In the wake of a sobering directors' meeting on Dec. 9, General Motors Corp. is preparing a major cost-cutting initiative that Chairman Robert C. Stempel bills as "a comprehensive program to improve profitability." Write-offs and plant closings seem likely. But many stock analysts already fear that the plan, scheduled to be announced on Dec. 18, won't do enough. In the days before the announcement, GM's stock skidded below $27 a share, a four-year low.
What's spooking the market is the weakness of GM's North American auto operation, which is rolling toward a record $6 billion operating loss this year, analysts estimate. To conserve cash, Stempel has already delayed some new-model development programs -- including updated versions of such profit makers as the S-10 pickup truck and Blazer sport utility vehicle. And with little sign of an upturn in the U. S. auto market, credit raters such as Standard & Poor's Corp. are considering a downgrade of GM's debt. That could add about $200 million to $300 million a year to GM's borrowing costs.
Ironically, all this bad news is hitting just as GM launches nine redesigned models -- more than any competitor. The cars, including the 1992 Buick Le Sabre, Pontiac Grand Am, and Cadillac Seville, are selling well so far. But that is thanks in part to heavily advertised cut-rate financing. For instance, GM has low-cost deals on the Le Sabre, Pontiac Bonneville, and Oldsmobile's new downscale Achieva and its Olds 88. The deals helped boost sales of the Olds 88, for one, by 73% in November. But they are also contributing to GM's losses.
STILL BLOATED? The biggest drag on GM, however, is its payroll of 95,000 white-collar workers. Although GM has trimmed staff 28% since 1983, it could easily slice 20,000 to 30,000 more people from its many layers of management, analysts say. GM "has more capacity and people relative to sales volume than we do," notes Philip E. Benton Jr., Ford Motor Co.'s president. "GM's costs are out of whack with the competition," agrees Maryann N. Keller, an analyst with Furman Selz Inc. in New York.
GM could close up to four assembly plants, plus three times as many parts operations, analysts contend. An oft-cited example: Its Doraville (Ga.) factory will build only about 90,000 Cutlass Supremes this year, way below its 240,000 annual capacity. Cutlass Supreme production could be shifted to another underutilized plant. William E. Hoglund, executive vice-president in charge of GM's components operations, recently told analysts GM also has roughly 11 million square feet of unused space in its parts-making factories.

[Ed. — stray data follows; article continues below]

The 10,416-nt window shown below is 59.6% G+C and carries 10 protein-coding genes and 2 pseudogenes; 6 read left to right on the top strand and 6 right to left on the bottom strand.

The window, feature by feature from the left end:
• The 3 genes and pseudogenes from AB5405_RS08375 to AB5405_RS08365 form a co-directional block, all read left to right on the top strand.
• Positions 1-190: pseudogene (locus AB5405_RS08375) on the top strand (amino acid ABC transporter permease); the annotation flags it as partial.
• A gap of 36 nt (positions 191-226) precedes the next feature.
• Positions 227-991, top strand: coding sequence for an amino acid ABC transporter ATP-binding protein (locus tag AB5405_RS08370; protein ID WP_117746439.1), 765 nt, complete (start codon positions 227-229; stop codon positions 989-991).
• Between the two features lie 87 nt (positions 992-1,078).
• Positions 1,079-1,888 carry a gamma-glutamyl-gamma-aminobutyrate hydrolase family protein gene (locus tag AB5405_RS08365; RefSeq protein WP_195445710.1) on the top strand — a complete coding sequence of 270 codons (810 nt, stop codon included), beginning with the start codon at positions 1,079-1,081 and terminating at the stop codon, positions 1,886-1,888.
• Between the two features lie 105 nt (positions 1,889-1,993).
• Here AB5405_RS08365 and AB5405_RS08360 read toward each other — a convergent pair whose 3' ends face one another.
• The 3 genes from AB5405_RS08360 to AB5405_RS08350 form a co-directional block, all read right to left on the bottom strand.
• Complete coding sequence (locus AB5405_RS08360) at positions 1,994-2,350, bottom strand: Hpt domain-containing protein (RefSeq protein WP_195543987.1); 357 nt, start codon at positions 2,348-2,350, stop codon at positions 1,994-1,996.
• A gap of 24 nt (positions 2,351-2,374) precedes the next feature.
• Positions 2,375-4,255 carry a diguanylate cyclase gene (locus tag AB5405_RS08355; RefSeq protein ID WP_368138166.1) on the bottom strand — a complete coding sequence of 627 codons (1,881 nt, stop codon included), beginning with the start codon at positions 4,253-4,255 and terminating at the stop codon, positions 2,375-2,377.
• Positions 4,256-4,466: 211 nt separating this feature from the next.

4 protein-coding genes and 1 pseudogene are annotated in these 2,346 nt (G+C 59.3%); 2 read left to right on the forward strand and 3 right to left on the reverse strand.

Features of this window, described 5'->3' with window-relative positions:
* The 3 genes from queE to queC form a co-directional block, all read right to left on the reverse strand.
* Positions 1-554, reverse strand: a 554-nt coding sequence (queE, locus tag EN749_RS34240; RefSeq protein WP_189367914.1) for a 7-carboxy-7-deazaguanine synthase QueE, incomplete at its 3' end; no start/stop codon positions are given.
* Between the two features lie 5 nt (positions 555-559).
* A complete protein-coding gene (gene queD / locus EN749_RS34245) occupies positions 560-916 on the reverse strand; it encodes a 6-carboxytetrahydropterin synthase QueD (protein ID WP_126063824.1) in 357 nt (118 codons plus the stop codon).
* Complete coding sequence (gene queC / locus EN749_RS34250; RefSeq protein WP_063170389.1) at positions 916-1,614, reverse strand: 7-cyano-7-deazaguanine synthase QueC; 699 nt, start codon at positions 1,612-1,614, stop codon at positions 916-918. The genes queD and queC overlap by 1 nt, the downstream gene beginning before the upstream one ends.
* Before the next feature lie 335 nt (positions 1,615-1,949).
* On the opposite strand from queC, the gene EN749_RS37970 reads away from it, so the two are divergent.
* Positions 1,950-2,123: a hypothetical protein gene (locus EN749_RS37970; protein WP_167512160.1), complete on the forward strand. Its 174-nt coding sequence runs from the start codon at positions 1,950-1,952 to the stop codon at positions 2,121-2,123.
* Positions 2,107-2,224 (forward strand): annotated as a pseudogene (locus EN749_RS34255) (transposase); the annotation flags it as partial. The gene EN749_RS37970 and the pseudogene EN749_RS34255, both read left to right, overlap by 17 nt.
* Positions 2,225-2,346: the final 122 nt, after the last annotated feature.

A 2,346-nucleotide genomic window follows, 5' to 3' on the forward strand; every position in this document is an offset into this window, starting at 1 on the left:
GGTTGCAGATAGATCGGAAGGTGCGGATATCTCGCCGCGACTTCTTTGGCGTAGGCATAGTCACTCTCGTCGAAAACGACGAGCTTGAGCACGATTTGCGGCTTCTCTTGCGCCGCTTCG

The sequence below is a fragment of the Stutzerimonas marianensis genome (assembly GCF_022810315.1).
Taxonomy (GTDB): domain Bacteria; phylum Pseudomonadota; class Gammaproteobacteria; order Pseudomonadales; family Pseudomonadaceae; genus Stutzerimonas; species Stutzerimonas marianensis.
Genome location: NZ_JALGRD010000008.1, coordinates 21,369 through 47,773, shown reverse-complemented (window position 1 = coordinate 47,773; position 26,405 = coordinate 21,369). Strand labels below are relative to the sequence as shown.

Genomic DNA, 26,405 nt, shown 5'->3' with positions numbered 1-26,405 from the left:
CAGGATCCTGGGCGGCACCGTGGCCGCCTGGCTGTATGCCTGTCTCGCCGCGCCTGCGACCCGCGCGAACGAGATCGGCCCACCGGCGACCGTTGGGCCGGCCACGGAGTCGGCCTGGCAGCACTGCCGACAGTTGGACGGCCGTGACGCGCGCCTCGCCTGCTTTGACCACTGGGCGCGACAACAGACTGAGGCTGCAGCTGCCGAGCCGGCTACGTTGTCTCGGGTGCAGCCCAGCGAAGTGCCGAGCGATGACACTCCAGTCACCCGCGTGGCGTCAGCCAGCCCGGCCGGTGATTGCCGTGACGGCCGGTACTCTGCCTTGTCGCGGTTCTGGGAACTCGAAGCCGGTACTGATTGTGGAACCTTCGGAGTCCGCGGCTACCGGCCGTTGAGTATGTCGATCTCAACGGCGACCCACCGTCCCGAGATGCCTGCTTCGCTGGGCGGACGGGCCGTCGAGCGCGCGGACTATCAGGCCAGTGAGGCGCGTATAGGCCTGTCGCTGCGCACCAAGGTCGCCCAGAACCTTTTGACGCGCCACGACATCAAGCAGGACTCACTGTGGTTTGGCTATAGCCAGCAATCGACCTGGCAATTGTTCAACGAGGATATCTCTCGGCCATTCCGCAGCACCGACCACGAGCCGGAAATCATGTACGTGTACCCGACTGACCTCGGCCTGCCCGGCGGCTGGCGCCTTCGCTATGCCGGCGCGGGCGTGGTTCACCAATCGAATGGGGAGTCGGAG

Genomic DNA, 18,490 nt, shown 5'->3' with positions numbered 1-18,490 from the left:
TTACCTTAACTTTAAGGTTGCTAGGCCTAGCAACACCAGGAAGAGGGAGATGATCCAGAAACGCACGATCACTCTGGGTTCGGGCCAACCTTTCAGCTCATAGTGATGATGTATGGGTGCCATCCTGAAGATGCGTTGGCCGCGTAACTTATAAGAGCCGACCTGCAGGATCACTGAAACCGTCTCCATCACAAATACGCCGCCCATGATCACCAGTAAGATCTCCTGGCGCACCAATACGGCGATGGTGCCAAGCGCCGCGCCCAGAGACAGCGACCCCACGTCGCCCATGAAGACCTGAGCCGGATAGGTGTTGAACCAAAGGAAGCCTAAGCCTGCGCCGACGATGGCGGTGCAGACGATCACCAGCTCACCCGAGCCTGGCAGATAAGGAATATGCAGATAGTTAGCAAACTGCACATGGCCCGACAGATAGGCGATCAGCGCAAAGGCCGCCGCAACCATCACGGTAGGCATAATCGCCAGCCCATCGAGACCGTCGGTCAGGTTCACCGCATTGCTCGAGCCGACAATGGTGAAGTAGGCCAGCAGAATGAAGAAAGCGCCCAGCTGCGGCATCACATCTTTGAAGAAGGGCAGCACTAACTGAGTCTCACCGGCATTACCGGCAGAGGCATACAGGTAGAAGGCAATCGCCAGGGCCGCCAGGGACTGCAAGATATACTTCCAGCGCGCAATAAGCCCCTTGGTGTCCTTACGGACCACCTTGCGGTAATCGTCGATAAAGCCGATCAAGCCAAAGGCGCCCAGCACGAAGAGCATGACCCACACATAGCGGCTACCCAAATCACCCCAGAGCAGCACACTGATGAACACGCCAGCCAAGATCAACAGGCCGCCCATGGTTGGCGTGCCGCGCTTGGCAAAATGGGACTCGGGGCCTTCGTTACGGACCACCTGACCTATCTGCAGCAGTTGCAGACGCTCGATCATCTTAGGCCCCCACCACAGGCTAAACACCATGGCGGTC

SWEATLESS PAY. The question is how much would plant closings save. GM's current contract, in effect until 1993, guarantees United Auto Workers members full pay -- even if the factories are quiet and they're at home watching TV. GM has pledged $4 billion to make sure workers get paid no matter what happens to their plants.
The financial pressure on GM, meanwhile, is building. In November, S&P lowered from A to A the rating on GM's preference and preferred stock and began reviewing its ratings for GM's long- and short-term debt. Moody's Investors Service Inc. quickly followed suit. A downgrading of GM's debt would clobber its General Motors Acceptance Corp. finance unit, one of its few profit generators. GMAC regularly rolls over the $20 billion in short-term debt it uses to help fund car loans to consumers and dealers.
Moreover, GM has borrowed heavily to keep most of its product-development programs on track. GM recently sold $1 billion worth of preference stock to bolster its balance sheet. But its debt-to-capital ratio at the end of 1991 will be 70%, up from 40% in 1989, says Scott Sprinzen, an S&P vice-president for corporate finance. That cuts down on maneuvering room. GM is "aggressively leveraged at this point," Sprinzen says.
GM has managed to hold its share of the domestic car market at 35.6% through November, about the same as last year. Stempel has said he wants to avoid the wrenching upheaval that characterized GM's attempts at reorganization in the 1980s, so he may try to get by with less drastic cuts than investors would like. But if the auto slump lingers and the new models still won't move without price-cutting, more draconian measures may become his only option.